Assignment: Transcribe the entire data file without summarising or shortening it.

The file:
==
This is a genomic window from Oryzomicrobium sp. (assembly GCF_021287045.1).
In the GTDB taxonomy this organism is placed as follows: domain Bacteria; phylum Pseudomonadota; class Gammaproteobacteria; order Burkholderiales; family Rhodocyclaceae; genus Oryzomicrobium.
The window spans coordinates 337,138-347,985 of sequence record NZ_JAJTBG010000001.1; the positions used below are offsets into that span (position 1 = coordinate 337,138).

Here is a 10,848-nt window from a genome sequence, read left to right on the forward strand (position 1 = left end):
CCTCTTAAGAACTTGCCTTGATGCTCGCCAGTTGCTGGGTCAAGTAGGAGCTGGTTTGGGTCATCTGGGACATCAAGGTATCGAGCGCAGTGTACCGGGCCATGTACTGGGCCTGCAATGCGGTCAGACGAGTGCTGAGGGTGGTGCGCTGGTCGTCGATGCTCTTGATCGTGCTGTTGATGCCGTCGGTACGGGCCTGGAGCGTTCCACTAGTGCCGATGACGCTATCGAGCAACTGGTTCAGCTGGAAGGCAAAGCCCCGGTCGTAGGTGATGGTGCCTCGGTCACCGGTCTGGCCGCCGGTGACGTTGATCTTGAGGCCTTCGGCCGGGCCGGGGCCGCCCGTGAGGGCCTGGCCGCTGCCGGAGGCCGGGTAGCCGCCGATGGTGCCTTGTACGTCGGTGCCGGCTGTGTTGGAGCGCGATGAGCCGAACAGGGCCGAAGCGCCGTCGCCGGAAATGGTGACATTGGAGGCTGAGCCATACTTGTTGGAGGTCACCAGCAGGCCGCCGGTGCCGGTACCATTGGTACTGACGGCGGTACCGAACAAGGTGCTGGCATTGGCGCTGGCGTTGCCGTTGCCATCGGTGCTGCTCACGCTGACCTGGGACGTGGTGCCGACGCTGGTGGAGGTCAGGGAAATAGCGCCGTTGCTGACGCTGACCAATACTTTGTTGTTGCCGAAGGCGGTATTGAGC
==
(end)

This is a genomic window from Oryzomicrobium sp. (assembly GCF_021287045.1).
In the GTDB taxonomy this organism is placed as follows: domain Bacteria; phylum Pseudomonadota; class Gammaproteobacteria; order Burkholderiales; family Rhodocyclaceae; genus Oryzomicrobium.
The window spans coordinates 337,138-347,985 of sequence record NZ_JAJTBG010000001.1; the positions used below are offsets into that span (position 1 = coordinate 337,138).

Here is a 10,848-nt window from a genome sequence, read left to right on the forward strand (position 1 = left end):
CCTCTTAAGAACTTGCCTTGATGCTCGCCAGTTGCTGGGTCAAGTAGGAGCTGGTTTGGGTCATCTGGGACATCAAGGTATCGAGCGCAGTGTACCGGGCCATGTACTGGGCCTGCAATGCGGTCAGACGAGTGCTGAGGGTGGTGCGCTGGTCGTCGATGCTCTTGATCGTGCTGTTGATGCCGTCGGTACGGGCCTGGAGCGTTCCACTAGTGCCGATGACGCTATCGAGCAACTGGTTCAGCTGGAAGGCAAAGCCCCGGTCGTAGGTGATGGTGCCTCGGTCACCGGTCTGGCCGCCGGTGACGTTGATCTTGAGGCCTTCGGCCGGGCCGGGGCCGCCCGTGAGGGCCTGGCCGCTGCCGGAGGCCGGGTAGCCGCCGATGGTGCCTTGTACGTCGGTGCCGGCTGTGTTGGAGCGCGATGAGCCGAACAGGGCCGAAGCGCCGTCGCCGGAAATGGTGACATTGGAGGCTGAGCCATACTTGTTGGAGGTCACCAGCAGGCCGCCGGTGCCGGTACCATTGGTACTGACGGCGGTACCGAACAAGGTGCTGGCATTGGCGCTGGCGTTGCCGTTGCCATCGGTGCTGCTCACGCTGACCTGGGACGTGGTGCCGACGCTGGTGGAGGTCAGGGAAATAGCGCCGTTGCTGACGCTGACCAATACTTTGTTGTTGCCGAAGGCGGTATTGAGC